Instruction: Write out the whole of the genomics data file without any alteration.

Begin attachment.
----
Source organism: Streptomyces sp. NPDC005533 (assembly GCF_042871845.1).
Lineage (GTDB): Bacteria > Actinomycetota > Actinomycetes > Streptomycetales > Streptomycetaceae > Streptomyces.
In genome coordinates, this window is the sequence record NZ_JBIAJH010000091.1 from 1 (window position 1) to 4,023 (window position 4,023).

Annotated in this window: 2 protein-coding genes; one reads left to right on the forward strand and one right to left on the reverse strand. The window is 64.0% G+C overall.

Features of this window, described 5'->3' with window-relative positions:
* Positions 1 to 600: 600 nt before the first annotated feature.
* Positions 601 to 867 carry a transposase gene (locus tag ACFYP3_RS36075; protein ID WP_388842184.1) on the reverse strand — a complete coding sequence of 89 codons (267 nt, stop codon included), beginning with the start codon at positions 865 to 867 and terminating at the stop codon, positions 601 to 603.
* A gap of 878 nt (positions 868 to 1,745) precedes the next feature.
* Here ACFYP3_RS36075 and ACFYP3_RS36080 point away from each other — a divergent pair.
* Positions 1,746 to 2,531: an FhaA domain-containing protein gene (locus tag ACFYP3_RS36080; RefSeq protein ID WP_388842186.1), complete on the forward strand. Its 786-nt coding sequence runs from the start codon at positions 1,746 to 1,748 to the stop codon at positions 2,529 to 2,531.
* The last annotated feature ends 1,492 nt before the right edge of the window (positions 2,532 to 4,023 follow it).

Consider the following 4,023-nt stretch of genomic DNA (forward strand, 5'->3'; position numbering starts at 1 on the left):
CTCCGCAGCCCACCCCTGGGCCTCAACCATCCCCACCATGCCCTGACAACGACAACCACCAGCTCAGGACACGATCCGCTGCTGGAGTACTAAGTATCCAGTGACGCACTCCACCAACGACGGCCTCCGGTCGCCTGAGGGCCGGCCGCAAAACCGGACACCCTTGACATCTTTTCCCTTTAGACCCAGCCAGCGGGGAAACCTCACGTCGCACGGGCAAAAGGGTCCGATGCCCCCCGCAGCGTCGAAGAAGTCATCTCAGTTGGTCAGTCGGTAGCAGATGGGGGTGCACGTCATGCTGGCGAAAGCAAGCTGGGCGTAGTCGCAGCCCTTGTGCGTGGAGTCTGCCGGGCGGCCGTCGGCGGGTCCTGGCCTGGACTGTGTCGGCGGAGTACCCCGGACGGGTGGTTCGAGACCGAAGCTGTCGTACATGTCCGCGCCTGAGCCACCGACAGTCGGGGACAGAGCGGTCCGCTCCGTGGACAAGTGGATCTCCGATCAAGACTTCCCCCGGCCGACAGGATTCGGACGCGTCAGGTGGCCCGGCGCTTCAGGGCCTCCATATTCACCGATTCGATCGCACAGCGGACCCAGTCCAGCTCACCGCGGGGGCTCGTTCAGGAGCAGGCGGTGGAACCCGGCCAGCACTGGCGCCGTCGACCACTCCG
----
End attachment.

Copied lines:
Source organism: Streptomyces sp. NPDC005533 (assembly GCF_042871845.1).
Lineage (GTDB): Bacteria > Actinomycetota > Actinomycetes > Streptomycetales > Streptomycetaceae > Streptomyces.
In genome coordinates, this window is the sequence record NZ_JBIAJH010000091.1 from 1 (window position 1) to 4,023 (window position 4,023).

Annotated in this window: 2 protein-coding genes; one reads left to right on the forward strand and one right to left on the reverse strand. The window is 64.0% G+C overall.

Features of this window, described 5'->3' with window-relative positions:
* Positions 1 to 600: 600 nt before the first annotated feature.
* Positions 601 to 867 carry a transposase gene (locus tag ACFYP3_RS36075; protein ID WP_388842184.1) on the reverse strand — a complete coding sequence of 89 codons (267 nt, stop codon included), beginning with the start codon at positions 865 to 867 and terminating at the stop codon, positions 601 to 603.
* A gap of 878 nt (positions 868 to 1,745) precedes the next feature.
* Here ACFYP3_RS36075 and ACFYP3_RS36080 point away from each other — a divergent pair.
* Positions 1,746 to 2,531: an FhaA domain-containing protein gene (locus tag ACFYP3_RS36080; RefSeq protein ID WP_388842186.1), complete on the forward strand. Its 786-nt coding sequence runs from the start codon at positions 1,746 to 1,748 to the stop codon at positions 2,529 to 2,531.
* The last annotated feature ends 1,492 nt before the right edge of the window (positions 2,532 to 4,023 follow it).

Consider the following 4,023-nt stretch of genomic DNA (forward strand, 5'->3'; position numbering starts at 1 on the left):
CTCCGCAGCCCACCCCTGGGCCTCAACCATCCCCACCATGCCCTGACAACGACAACCACCAGCTCAGGACACGATCCGCTGCTGGAGTACTAAGTATCCAGTGACGCACTCCACCAACGACGGCCTCCGGTCGCCTGAGGGCCGGCCGCAAAACCGGACACCCTTGACATCTTTTCCCTTTAGACCCAGCCAGCGGGGAAACCTCACGTCGCACGGGCAAAAGGGTCCGATGCCCCCCGCAGCGTCGAAGAAGTCATCTCAGTTGGTCAGTCGGTAGCAGATGGGGGTGCACGTCATGCTGGCGAAAGCAAGCTGGGCGTAGTCGCAGCCCTTGTGCGTGGAGTCTGCCGGGCGGCCGTCGGCGGGTCCTGGCCTGGACTGTGTCGGCGGAGTACCCCGGACGGGTGGTTCGAGACCGAAGCTGTCGTACATGTCCGCGCCTGAGCCACCGACAGTCGGGGACAGAGCGGTCCGCTCCGTGGACAAGTGGATCTCCGATCAAGACTTCCCCCGGCCGACAGGATTCGGACGCGTCAGGTGGCCCGGCGCTTCAGGGCCTCCATATTCACCGATTCGATCGCACAGCGGACCCAGTCCAGCTCACCGCGGGGGCTCGTTCAGGAGCAGGCGGTGGAACCCGGCCAGCACTGGCGCCGTCGACCACTCCG